Small Cap Value Report (1 Apr 2015) - RGD, GLOK, WIN, QPP, NARS, AXS, LTHM

Wednesday, Apr 01 2015 by

Good morning! I've been racking my brains to come up with an elaborate, RNS-related April Fools, but can't think of anything sufficiently funny, so will have to pass on that opportunity until next year. Although I would have assumed that Rob Terry buying 7% of Daniel Stewart was an April Fool, if the news had been issued today instead of yesterday!

I had a second wind last night, and added some more company sections to yesterday's report, so the full report is here.

Real Good Food (LON:RGD)

Share price: 36p (down 16.7% today)
No. shares: 69.6m
Market Cap: £25.1m

Profit warning - the company has issued a trading update the day after its 31 Mar 2015 year end. It's quite a bad profit warning too, so I'm surprised the shares haven't gone a lot lower - a 16.7% fall seems mild considering;


The largest subsidiary, Napier Brown, which represented just over 60% of group turnover for the last interim accounts, is up for sale;


My opinion - regulars might recall that this is one of my least favourite companies - it has everything I try to avoid - high debt, pension deficit, low margins, supplying supermarkets, it's capital intensive, has a legal dispute, subject to volatile raw materials prices, doesn't pay divis, etc.  It's a complete mystery to me why anyone would want to own these shares.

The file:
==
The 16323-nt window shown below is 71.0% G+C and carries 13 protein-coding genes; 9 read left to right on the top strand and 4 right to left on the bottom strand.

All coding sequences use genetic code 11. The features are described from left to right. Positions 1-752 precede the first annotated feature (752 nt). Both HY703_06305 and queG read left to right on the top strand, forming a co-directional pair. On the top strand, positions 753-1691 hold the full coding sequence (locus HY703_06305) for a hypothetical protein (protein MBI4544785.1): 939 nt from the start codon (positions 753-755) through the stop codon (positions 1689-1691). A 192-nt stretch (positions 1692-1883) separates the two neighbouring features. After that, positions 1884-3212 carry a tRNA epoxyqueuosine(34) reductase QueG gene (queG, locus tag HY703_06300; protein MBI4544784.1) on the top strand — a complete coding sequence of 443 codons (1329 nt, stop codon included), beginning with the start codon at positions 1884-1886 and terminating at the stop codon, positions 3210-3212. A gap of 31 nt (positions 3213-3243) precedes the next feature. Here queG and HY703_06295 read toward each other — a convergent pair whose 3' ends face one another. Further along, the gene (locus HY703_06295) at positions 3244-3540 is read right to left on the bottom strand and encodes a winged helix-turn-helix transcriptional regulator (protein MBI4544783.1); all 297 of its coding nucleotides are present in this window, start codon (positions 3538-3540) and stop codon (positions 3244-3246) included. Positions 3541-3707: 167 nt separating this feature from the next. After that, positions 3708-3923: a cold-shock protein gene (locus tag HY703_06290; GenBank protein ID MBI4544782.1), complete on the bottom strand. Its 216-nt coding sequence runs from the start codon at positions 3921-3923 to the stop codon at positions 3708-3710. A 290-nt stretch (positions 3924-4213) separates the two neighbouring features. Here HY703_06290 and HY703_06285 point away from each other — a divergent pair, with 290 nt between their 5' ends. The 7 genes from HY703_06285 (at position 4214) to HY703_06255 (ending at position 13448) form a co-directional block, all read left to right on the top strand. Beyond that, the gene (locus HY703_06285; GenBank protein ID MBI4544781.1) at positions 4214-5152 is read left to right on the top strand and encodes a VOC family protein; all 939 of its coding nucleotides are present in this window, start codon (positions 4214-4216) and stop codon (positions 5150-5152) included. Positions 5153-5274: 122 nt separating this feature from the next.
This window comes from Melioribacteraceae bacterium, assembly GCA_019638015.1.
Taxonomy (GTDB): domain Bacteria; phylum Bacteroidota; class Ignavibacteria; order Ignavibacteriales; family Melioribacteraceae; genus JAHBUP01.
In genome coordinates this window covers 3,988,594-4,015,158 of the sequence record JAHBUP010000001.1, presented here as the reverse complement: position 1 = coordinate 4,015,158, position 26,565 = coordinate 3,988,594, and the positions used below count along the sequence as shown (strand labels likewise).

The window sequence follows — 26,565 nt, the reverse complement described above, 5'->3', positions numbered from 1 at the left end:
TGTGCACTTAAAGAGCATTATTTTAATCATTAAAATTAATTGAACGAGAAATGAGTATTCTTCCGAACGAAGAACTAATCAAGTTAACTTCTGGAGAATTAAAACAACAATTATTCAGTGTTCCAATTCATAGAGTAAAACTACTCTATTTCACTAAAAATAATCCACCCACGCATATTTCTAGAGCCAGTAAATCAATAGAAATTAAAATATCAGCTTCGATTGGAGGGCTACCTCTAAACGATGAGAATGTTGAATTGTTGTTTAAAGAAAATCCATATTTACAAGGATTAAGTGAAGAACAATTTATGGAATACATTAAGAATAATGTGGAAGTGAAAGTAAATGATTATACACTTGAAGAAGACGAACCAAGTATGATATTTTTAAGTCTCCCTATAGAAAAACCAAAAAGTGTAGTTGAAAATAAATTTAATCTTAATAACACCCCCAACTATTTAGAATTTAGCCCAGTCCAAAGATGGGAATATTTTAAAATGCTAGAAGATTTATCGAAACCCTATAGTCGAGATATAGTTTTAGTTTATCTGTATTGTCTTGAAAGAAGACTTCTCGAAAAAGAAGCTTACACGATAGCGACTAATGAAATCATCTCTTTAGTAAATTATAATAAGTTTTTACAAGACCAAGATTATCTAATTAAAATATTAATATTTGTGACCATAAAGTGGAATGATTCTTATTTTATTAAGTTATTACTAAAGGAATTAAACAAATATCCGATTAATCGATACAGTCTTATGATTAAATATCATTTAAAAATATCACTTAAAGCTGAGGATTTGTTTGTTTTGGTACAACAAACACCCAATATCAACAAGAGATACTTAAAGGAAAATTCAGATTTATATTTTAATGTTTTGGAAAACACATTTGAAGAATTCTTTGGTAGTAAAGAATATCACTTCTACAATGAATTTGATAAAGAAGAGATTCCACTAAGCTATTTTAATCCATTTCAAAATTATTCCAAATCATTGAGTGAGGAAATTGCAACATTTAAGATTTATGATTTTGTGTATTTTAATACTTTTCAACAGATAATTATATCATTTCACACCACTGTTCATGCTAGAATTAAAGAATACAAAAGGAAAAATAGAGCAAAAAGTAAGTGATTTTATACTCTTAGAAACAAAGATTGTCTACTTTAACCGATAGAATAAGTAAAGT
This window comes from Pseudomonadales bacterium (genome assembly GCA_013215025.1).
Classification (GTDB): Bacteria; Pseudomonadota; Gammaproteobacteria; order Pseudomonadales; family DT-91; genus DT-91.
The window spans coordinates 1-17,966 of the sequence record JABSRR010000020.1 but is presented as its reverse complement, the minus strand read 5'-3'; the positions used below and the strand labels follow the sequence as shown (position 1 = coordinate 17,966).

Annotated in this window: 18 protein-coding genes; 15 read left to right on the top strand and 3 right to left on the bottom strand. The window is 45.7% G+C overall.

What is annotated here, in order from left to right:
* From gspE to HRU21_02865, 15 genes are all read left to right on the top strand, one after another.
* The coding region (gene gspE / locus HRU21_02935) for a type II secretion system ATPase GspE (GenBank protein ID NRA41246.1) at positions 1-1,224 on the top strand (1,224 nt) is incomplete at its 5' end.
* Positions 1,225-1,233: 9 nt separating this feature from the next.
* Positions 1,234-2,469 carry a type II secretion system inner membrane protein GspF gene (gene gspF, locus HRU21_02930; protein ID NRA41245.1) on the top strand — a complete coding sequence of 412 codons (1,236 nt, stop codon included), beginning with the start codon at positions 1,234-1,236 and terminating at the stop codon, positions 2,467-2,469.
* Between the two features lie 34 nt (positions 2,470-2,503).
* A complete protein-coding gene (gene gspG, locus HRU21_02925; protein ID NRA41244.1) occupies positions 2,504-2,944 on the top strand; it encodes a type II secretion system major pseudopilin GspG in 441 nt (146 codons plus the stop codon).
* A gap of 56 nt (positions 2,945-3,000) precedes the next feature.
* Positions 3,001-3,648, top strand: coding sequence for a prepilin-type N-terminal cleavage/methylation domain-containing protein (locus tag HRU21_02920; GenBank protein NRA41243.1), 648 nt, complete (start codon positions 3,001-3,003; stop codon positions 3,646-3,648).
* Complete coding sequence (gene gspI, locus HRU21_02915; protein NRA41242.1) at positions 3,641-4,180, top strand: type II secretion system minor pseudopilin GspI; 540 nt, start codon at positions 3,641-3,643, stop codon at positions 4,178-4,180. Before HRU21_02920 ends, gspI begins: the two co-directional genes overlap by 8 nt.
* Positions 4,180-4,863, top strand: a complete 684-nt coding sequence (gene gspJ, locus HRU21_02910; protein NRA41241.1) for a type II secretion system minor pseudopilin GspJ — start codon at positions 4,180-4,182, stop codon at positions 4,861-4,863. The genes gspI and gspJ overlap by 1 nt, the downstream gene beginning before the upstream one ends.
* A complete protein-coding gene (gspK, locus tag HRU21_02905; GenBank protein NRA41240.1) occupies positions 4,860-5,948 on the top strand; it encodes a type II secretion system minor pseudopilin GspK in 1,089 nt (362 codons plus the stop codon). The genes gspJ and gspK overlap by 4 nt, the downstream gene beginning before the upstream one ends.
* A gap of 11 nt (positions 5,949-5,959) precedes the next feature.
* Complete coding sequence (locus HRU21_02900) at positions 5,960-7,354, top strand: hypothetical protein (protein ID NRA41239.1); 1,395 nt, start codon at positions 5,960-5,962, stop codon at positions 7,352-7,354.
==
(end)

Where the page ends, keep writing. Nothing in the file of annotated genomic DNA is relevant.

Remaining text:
Putting its biggest division up for sale suggests to me that the bank might be getting jittery & want to reduce their exposure, perhaps? Although a smaller, but less indebted group, would make a less unattractive investment proposition, so I shall await developments. In the meantime, I'm putting it on my bargepole list, as it's too high risk to consider as investable, in my opinion.

Global Lock Safety International Co (LON:GLOK)

Suspension - Allenby Capital has resigned (so things must be really bad!) as NOMAD to this tiny Chinese AIM-listed stock. So the company has one month to find another NOMAD, otherwise its listing will be cancelled. Let's hope they are unsuccessful in that endeavour, as waving goodbye to Chinese AIM stocks is something that should very much be celebrated.

Wincanton (LON:WIN)

Share price: 157.5p
No. shares: 121.7m